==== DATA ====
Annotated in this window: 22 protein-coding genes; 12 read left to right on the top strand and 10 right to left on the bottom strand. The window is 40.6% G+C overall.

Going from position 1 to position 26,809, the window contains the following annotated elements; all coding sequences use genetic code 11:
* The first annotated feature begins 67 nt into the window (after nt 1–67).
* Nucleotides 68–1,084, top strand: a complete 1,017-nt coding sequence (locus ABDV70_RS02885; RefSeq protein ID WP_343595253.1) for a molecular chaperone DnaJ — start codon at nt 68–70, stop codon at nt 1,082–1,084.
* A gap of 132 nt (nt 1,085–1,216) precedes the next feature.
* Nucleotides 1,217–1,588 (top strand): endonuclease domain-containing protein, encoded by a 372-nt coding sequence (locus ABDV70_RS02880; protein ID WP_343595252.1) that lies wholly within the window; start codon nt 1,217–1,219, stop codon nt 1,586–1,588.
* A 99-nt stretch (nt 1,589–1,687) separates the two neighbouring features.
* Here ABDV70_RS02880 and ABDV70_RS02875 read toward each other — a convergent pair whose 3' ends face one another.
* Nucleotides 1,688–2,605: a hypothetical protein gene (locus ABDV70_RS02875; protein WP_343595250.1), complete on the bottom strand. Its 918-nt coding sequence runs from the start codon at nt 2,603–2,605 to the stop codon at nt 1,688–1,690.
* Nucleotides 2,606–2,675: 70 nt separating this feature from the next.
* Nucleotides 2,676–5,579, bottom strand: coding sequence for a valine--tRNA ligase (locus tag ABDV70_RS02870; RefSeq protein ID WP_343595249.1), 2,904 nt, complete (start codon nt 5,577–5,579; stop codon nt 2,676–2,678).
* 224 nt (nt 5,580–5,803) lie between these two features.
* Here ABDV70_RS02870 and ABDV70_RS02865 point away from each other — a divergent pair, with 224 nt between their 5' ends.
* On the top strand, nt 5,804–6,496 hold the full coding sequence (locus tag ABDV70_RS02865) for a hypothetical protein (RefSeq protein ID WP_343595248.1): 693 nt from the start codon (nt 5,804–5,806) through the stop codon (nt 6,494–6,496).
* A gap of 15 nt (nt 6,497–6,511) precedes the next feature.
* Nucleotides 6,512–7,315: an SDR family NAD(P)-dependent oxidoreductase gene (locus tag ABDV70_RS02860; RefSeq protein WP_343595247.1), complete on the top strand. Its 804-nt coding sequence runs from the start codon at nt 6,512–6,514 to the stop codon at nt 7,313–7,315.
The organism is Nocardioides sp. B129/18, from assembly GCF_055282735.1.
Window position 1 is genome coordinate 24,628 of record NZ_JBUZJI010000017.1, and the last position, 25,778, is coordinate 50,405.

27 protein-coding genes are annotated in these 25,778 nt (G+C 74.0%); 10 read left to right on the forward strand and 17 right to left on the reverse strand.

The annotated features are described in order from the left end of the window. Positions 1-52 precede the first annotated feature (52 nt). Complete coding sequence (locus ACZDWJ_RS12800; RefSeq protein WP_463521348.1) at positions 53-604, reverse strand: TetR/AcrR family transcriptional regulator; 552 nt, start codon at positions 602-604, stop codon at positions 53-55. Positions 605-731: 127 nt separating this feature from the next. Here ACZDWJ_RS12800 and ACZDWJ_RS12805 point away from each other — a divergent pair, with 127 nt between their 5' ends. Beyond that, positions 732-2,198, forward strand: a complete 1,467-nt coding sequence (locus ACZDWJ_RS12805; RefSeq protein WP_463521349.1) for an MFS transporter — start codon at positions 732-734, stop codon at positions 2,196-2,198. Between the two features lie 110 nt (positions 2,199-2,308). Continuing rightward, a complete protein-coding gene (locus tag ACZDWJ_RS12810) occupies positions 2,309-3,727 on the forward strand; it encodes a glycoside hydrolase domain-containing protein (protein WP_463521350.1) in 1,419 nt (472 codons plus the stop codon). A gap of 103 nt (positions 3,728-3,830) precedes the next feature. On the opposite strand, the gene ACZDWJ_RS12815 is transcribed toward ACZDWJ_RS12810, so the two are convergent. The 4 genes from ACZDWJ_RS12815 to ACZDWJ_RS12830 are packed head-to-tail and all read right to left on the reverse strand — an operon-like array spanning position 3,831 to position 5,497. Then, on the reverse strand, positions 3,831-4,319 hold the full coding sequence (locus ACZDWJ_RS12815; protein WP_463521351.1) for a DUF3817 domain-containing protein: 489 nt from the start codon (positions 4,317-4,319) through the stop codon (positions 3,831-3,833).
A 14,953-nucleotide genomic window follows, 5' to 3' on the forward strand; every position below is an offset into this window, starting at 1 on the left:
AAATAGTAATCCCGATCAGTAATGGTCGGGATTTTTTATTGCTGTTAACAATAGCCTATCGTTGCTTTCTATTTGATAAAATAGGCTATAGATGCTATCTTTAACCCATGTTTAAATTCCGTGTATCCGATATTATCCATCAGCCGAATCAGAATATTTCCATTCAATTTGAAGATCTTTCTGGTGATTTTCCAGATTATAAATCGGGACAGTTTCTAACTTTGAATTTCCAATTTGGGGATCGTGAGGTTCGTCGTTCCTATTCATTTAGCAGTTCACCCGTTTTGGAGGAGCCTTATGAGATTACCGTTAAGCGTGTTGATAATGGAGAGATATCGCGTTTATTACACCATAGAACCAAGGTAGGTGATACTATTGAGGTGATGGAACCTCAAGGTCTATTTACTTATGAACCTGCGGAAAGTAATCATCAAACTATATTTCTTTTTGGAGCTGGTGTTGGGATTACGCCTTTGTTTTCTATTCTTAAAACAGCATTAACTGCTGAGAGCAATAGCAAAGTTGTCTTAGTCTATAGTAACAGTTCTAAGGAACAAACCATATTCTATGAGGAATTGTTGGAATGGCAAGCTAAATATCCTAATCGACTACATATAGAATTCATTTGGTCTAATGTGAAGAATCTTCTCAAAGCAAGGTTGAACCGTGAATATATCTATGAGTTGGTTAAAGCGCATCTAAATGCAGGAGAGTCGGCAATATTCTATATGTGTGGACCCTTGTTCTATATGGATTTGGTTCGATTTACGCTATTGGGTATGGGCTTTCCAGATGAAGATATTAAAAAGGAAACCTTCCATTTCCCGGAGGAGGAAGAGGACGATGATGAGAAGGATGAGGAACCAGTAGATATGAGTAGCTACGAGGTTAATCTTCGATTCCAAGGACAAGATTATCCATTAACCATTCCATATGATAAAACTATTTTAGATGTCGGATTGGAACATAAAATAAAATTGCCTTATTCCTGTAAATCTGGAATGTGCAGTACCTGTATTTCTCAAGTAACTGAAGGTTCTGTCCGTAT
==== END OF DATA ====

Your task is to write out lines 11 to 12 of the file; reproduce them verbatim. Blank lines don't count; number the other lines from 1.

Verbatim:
* Nucleotides 2,676–5,579, bottom strand: coding sequence for a valine--tRNA ligase (locus tag ABDV70_RS02870; RefSeq protein ID WP_343595249.1), 2,904 nt, complete (start codon nt 5,577–5,579; stop codon nt 2,676–2,678).
* 224 nt (nt 5,580–5,803) lie between these two features.